The 10 companies who are going after prized spectrum
Rogers Communications Inc.
The biggest mobile wireless carrier in the country. According to CRTC figures, at the end of 2012 Rogers had 34 per cent of the 28 million wireless subscribers through its Rogers, Fido and Chatr brands. In its home province of Ontario, where it has a substantial cable network, Rogers has 40 per cent of the market. Rogers acquired Fido through its acquisition of Microcel in 2004. Outside this auction, it hopes to buy unused spectrum bought in the 2008 auction by Videotron and Shaw Communications.
The wireless arm of BCE Inc.’s Bell Canada, Bell is the incumbent telephone company in Ontario and Quebec, and it controls Bell Aliant in the Maritimes. Through its Bell, Solo and Virgin brands it has 28 per cent of the market nationally, over half the market in the Maritimes, the leader in Quebec with one-third of the market, and second in Ontario. It shares a wireless network with Telus.
Telus Communications Co.
Burnaby, B.C.-based-based Telus is roughly tied with Bell nationally, which each having a 28 per cent share of the market. In British Columbia and Alberta, two provinces where it is the incumbent phone company, it has 40 and 50 per cent of the market. But in B.C. Rogers is close behind. Telus became a national wireless carrier in 2000 when it bought Clearnet Communications. Pending government approval, it will buy Public Mobile – which only started business in mid- 2010 — and its roughly 250,000 subscribers. It is trying to buy Mobilicity.
Combined Rogers, Bell and Telus – who have LTE networks — have just over 90 per cent of subscribers and 85 per cent of the spectrum Ottawa has sold or given out since 1995, which is why Ottawa tailored the 2008 auction to encourage new entrants. In this auction it has capped the amount of spectrum the Big Three can buy.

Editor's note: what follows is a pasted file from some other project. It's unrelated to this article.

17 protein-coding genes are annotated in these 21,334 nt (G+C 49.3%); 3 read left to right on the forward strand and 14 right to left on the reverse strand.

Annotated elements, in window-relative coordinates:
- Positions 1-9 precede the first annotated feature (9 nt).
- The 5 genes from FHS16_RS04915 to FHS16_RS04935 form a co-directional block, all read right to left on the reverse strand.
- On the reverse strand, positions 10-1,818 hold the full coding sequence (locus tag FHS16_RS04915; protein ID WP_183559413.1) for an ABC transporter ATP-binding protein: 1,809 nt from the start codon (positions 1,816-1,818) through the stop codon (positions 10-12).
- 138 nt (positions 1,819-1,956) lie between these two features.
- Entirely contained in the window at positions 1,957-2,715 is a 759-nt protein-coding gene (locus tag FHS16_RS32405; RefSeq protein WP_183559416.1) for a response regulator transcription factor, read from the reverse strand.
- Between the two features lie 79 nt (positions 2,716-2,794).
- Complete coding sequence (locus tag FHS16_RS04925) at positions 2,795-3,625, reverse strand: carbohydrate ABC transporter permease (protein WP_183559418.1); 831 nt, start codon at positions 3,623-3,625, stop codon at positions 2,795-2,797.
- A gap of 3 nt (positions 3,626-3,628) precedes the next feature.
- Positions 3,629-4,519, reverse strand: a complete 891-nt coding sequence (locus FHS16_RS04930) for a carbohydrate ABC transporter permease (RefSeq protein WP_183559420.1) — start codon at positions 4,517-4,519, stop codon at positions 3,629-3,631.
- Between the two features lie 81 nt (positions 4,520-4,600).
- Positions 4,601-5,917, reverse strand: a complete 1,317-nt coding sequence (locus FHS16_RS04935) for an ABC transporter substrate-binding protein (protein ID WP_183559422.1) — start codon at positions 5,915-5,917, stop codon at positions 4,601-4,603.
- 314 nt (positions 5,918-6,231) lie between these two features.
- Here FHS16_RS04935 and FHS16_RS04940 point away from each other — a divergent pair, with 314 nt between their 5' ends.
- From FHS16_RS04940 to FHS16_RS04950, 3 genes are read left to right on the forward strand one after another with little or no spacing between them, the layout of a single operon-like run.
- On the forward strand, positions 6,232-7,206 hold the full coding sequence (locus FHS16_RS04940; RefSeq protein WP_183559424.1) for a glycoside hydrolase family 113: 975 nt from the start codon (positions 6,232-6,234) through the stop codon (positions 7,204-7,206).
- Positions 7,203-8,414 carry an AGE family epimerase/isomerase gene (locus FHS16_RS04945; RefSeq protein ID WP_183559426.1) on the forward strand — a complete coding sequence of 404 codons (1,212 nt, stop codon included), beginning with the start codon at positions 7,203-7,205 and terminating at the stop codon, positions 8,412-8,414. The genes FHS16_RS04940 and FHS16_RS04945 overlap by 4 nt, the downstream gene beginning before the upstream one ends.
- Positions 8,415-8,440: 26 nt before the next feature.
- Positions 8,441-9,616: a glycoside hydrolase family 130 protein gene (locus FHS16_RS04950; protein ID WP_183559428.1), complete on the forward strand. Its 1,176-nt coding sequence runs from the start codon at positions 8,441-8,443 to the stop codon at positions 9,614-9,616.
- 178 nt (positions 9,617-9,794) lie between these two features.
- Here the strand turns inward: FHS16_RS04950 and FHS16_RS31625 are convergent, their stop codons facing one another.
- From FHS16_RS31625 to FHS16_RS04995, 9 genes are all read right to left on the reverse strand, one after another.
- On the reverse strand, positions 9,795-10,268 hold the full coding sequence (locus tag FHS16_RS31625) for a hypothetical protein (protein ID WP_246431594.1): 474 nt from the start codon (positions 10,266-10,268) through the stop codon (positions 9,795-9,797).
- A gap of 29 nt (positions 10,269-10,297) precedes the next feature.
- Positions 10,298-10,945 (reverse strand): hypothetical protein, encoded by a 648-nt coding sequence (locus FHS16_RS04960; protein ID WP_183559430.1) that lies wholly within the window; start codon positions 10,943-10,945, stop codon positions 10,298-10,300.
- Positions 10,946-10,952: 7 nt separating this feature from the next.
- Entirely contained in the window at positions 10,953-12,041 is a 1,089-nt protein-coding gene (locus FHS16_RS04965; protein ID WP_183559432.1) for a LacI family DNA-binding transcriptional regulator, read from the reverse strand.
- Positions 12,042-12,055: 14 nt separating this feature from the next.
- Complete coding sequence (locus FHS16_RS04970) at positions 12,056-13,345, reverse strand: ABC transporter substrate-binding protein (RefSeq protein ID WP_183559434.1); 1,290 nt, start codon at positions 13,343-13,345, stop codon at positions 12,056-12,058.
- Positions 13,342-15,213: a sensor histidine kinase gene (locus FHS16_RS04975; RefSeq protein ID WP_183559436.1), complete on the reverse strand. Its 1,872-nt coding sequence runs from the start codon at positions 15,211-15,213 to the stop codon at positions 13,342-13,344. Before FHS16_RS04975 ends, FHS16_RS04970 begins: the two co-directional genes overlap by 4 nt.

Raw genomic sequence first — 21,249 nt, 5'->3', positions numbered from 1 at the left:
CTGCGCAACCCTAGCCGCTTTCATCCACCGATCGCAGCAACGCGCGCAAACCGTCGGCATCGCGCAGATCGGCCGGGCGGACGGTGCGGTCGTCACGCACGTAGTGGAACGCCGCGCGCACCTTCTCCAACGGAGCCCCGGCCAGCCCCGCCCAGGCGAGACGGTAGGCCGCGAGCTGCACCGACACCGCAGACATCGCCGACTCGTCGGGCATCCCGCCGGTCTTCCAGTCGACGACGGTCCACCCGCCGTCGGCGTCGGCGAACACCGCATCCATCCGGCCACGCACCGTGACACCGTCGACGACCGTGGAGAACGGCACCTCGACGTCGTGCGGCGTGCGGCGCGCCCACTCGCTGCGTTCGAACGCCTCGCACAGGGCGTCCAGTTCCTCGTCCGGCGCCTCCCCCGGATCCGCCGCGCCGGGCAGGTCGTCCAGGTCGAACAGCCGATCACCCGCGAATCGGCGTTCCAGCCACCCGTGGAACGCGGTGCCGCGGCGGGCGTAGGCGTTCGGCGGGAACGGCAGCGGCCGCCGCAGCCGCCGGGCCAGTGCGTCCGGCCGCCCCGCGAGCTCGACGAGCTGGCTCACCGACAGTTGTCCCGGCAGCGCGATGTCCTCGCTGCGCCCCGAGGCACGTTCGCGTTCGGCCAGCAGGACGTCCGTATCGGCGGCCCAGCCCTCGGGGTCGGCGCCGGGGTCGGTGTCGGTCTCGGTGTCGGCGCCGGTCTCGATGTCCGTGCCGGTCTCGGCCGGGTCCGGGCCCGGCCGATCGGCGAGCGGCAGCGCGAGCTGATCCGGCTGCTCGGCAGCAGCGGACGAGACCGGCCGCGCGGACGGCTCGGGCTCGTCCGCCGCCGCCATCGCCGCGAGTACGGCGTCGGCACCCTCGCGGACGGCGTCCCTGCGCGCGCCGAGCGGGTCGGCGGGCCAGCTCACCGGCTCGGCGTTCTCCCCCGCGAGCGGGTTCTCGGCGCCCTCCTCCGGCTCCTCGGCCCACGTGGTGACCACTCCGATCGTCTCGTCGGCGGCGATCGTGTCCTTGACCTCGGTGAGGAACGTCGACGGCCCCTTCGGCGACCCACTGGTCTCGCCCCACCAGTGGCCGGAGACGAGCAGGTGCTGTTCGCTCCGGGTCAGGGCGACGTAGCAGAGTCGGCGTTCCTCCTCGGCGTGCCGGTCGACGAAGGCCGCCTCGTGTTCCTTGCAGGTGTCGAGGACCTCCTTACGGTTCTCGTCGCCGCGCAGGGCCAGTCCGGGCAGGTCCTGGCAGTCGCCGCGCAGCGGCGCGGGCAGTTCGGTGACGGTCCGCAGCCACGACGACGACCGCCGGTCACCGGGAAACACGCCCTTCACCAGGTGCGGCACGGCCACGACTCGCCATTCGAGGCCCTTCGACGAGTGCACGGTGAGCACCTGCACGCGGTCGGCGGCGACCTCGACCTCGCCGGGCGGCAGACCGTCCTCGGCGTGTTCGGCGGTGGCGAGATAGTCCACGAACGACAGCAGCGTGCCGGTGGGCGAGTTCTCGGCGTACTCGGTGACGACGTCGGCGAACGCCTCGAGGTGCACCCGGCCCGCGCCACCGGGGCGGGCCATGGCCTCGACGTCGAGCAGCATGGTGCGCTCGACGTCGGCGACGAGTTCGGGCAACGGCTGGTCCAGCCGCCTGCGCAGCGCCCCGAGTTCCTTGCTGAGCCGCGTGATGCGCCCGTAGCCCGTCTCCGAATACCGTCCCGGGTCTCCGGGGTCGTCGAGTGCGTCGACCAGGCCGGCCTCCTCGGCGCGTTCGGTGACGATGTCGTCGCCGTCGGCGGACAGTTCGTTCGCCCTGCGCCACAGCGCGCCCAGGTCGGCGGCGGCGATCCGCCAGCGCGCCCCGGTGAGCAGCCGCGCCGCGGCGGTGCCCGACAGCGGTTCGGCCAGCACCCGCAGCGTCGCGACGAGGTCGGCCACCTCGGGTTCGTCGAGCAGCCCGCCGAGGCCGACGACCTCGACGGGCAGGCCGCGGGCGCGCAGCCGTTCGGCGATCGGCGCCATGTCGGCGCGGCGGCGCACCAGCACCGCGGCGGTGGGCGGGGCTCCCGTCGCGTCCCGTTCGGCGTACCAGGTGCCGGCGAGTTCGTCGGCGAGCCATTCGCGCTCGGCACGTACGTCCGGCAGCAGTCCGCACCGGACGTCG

Owned by the Quebecor conglomerate, and arch-enemy of Bell, it’s able to offer subscribers bundled cable, Internet and phone services. Like Wind, it has an HSPA network and would love to have 700 MHz spectrum to upgrade to LTE. Has no trouble finding money to bid.
The parent of Maritime cableco Eastlink, which launched its LTE wireless service 12 months ago after winning spectrum in the 2008 auction. While Eastlink has several cable networks across the country in rural areas, its home is New Brunswick, Nova Scotia and PEI.
The incumbent phone company of Saskatchewan,
Manitoba Telecom Services
The incumbent phone company of Manitoba.
The incumbent phone company of Thunder Bay, Ont., with a wireless network built by Rogers.
Owned by Toronto entrepreneur John Bitove, who is also the leader of Mobilicity, another of the class of 2008 startups. However, Mobilicity has run into financial trouble and is in court-ordered protection from creditors until it can either restructure or be sold to Telus – which is thought to be unlikely because Ottawa has already said no twice.
Headed by Vancouver entrepreneur Terrence Hui, with financing from a Luxembourg company reportedly linked to a Taiwan computer maker. Novus bought spectrum in 2008, repeatedly told us it was preparing to build a network in Vancouver, and ended up selling spectrum to Telus last year.
Globalive Wireless Management Corp. (Wind Mobile)
UPDATE: On Jan. 13, 2014 Wind pulled out of the auction, a day before it was to startRelated Download
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